By Jenny Fulton
Say it with me. “Love is patient. Love is kind. Love…”
How much of this section can you say from memory? How familiar are you with it?
Most people have read or heard 1 Corinthians 13 in some context or another. It’s often referred to as “The Love Chapter” and is frequently read at weddings. The biggest danger to this high level of familiarity is that it’s easy to assume we know all there is to know about it and therefore have a hard time learning anything new.
Within the context of 1 Corinthians, Chapter 13 directly follows the discussion of spiritual gifts in Chapter 12. To review, in chapter 12, we learned the Corinthians were arguing over spiritual gifts and were seeking to attain to the most prominent positions within the church with the most prominent gifts. At the end of that chapter, Paul essentially said, “Now, you all are earnestly desiring the greatest gifts, and yet, I will show you a more excellent way.”
While spiritual gifts are great and are given by God, they aren’t the most important aspect of the Christian life. In fact, without the key element of love, all the spiritual gifts are useless and without value.
Without the key element of love, all the spiritual gifts are useless and without value. #BibleStudy #1Corinthians #loveTweet
Verses 1-3: Without Love…
In these verses, Paul references three of the spiritual gifts he discussed in chapter 12: speaking in tongues, prophecy, and knowledge; and two more behaviors that aren’t in that chapter but seem to be other spiritual gifts: generosity and sacrifice. In response to the way in which the Corinthians are striving for the best gifts, Paul presents a hypothetical situation: “If I speak with the tongues of men and angels… If I have the gift of prophecy, and know all mysteries and all knowledge; and if I have all faith, so as to remove mountains…”
What Paul seems to be saying is that even if you were to attain to the highest level of attainment with each of those gifts, if you didn’t have love, it wouldn’t mean anything. In chapter 12, Paul said the gifts were given for the benefit of others, but can you effectively help or be of use to someone if you don’t first love them?
For example, speaking in tongues, without love, becomes meaningless, noisy gibberish.
Prophecy without love becomes harsh, unfeeling judgment.
Knowledge without love leads to arrogant elitism.
Generosity without love places others under slavish obligation to the giver.
Sacrifice without love turns into resentment, anger, and a heavy expectation of the sacrifice being acknowledged and answered.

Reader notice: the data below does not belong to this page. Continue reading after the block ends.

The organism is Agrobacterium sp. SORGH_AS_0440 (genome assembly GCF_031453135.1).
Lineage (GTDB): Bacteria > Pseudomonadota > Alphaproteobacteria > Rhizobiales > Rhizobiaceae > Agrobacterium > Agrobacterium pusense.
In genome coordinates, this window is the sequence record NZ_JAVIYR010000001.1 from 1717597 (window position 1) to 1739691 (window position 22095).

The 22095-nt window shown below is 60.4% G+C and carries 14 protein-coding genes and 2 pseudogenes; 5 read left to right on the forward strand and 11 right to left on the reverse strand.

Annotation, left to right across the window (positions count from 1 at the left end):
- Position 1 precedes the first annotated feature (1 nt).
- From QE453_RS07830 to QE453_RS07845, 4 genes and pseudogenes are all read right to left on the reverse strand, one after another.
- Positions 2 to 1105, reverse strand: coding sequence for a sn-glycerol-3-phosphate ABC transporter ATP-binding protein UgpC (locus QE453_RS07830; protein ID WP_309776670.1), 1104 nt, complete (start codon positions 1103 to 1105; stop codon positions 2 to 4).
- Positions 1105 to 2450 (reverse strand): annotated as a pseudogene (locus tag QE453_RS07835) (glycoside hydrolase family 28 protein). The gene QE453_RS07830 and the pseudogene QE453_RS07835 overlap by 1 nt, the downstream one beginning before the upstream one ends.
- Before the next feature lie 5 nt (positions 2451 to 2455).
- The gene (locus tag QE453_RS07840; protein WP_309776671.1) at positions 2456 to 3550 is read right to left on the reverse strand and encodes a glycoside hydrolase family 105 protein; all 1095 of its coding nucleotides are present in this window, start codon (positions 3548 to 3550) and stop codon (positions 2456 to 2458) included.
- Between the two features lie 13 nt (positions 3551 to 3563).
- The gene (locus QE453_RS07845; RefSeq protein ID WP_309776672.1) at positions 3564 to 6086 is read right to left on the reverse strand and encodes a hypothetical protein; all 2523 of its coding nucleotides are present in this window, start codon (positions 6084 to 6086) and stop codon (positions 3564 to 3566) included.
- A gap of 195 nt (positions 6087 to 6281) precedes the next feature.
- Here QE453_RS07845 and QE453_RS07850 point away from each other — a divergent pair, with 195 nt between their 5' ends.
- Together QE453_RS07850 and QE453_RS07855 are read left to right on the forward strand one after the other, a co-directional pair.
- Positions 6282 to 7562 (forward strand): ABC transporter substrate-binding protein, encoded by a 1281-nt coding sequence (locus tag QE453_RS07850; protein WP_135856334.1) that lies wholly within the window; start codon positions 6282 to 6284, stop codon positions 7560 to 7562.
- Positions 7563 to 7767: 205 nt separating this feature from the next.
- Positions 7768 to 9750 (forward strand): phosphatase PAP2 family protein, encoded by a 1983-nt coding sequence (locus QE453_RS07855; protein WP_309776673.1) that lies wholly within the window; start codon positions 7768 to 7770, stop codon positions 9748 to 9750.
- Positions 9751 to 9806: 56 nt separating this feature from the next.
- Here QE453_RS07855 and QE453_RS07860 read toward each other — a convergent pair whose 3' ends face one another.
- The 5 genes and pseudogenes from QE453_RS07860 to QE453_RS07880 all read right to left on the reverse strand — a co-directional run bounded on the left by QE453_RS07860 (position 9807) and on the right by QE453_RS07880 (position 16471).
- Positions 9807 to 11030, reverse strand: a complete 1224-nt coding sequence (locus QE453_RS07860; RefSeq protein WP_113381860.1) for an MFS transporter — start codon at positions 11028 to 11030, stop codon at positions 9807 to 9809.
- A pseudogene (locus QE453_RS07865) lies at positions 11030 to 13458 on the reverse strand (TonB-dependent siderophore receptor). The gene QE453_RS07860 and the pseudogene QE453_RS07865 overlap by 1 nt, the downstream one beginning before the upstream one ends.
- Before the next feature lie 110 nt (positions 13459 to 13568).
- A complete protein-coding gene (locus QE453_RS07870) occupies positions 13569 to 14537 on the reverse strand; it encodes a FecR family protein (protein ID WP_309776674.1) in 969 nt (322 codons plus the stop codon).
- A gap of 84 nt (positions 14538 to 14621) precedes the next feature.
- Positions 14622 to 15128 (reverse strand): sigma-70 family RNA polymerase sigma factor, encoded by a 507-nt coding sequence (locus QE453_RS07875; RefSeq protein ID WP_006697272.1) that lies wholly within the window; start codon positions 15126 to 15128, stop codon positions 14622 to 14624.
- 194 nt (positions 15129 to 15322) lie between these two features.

Without love, none of these gifts benefit either the holder or those with whom they interact. Without love, none of these abilities encourage others in their walk with God or point people to Him. Without love, each of these talents, that are meant to be incredibly powerful forces for God within the body of believers, become incredible instruments of destruction.
Being gifted isn’t enough. Instead, the working out of that gift must begin in the heart and spirit – it must begin with love. #love #unity #1Corinthians13 #giftedTweet
Verses 4-8: What Love Is, Isn’t, and Doesn’t
But what is love? In these verses, possibly among the most famous in the Bible, Paul gives a description of what God’s love – His agape love – looks like and acts like, what it is and what it isn’t. These characteristics can help us discern whether or not we are truly acting and speaking from a place of agape.
What Love Is:
- Love is patient. The Greek word for patience used here, makrothumeo, is used in other passages to describe God’s willingness to wait and withhold final judgment so that all may come to repentance. Applied to people, this idea could be understood as the quality of waiting and withholding anger and judgment, giving opportunity for repentance and God’s work in another’s life.
- Love is kind. It seeks “to provide something beneficial for someone.”
- Love rejoices in the truth. It affirms and takes joy in that which expresses the solid, immovable reality of God and His world.
- Love bears all things. The Greek word here for “bear” is oteyo and is most commonly translated as the idea of covering and protecting. Love covers and protects all things. According to the Theological Dictionary of the New Testament, “To be recommended, then, is the translation “covers all things… Hence v. 7, amplifying what is said about faith, hope and endurance by a reference to the covering up of unfavourable things, offers an apt summary of vv. 4–6, which show that the love which is rooted in God’s love, and which has already entered this world of death, is the eschatological reality of full self-giving to one’s neighbour.”
- Love believes all things. It has complete trust, reliance, confidence.
- Love hopes all things. By its nature, it has an ability “to look forward with confidence to that which is good and beneficial”